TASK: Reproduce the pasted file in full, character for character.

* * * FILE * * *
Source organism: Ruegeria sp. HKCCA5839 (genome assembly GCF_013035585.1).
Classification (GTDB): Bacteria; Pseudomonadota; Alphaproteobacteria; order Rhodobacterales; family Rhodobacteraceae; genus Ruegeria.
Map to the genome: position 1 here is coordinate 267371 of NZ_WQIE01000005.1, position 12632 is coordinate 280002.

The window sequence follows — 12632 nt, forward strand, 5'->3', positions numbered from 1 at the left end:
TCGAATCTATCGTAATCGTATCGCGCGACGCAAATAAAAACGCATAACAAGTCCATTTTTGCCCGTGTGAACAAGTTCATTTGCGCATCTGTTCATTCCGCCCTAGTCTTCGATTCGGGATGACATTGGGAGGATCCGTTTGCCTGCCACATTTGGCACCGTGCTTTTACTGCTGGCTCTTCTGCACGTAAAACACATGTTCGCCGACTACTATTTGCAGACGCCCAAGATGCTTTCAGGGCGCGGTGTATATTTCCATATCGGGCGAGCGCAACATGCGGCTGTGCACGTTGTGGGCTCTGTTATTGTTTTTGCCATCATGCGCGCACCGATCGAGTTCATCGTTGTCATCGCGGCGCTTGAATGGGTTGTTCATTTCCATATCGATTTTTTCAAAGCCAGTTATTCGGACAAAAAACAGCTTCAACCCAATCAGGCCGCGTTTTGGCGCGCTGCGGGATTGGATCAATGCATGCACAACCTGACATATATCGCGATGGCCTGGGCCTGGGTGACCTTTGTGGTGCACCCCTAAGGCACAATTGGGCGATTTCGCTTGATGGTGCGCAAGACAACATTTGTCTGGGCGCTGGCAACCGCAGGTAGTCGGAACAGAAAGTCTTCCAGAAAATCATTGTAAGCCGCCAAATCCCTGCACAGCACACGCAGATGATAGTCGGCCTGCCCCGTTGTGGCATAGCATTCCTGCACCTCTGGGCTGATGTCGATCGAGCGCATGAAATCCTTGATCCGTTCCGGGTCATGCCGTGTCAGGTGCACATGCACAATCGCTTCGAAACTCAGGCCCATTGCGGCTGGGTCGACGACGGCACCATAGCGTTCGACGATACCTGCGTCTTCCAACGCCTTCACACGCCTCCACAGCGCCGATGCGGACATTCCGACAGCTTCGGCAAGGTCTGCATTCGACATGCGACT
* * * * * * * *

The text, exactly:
Source organism: Ruegeria sp. HKCCA5839 (genome assembly GCF_013035585.1).
Classification (GTDB): Bacteria; Pseudomonadota; Alphaproteobacteria; order Rhodobacterales; family Rhodobacteraceae; genus Ruegeria.
Map to the genome: position 1 here is coordinate 267371 of NZ_WQIE01000005.1, position 12632 is coordinate 280002.

The window sequence follows — 12632 nt, forward strand, 5'->3', positions numbered from 1 at the left end:
TCGAATCTATCGTAATCGTATCGCGCGACGCAAATAAAAACGCATAACAAGTCCATTTTTGCCCGTGTGAACAAGTTCATTTGCGCATCTGTTCATTCCGCCCTAGTCTTCGATTCGGGATGACATTGGGAGGATCCGTTTGCCTGCCACATTTGGCACCGTGCTTTTACTGCTGGCTCTTCTGCACGTAAAACACATGTTCGCCGACTACTATTTGCAGACGCCCAAGATGCTTTCAGGGCGCGGTGTATATTTCCATATCGGGCGAGCGCAACATGCGGCTGTGCACGTTGTGGGCTCTGTTATTGTTTTTGCCATCATGCGCGCACCGATCGAGTTCATCGTTGTCATCGCGGCGCTTGAATGGGTTGTTCATTTCCATATCGATTTTTTCAAAGCCAGTTATTCGGACAAAAAACAGCTTCAACCCAATCAGGCCGCGTTTTGGCGCGCTGCGGGATTGGATCAATGCATGCACAACCTGACATATATCGCGATGGCCTGGGCCTGGGTGACCTTTGTGGTGCACCCCTAAGGCACAATTGGGCGATTTCGCTTGATGGTGCGCAAGACAACATTTGTCTGGGCGCTGGCAACCGCAGGTAGTCGGAACAGAAAGTCTTCCAGAAAATCATTGTAAGCCGCCAAATCCCTGCACAGCACACGCAGATGATAGTCGGCCTGCCCCGTTGTGGCATAGCATTCCTGCACCTCTGGGCTGATGTCGATCGAGCGCATGAAATCCTTGATCCGTTCCGGGTCATGCCGTGTCAGGTGCACATGCACAATCGCTTCGAAACTCAGGCCCATTGCGGCTGGGTCGACGACGGCACCATAGCGTTCGACGATACCTGCGTCTTCCAACGCCTTCACACGCCTCCACAGCGCCGATGCGGACATTCCGACAGCTTCGGCAAGGTCTGCATTCGACATGCGACT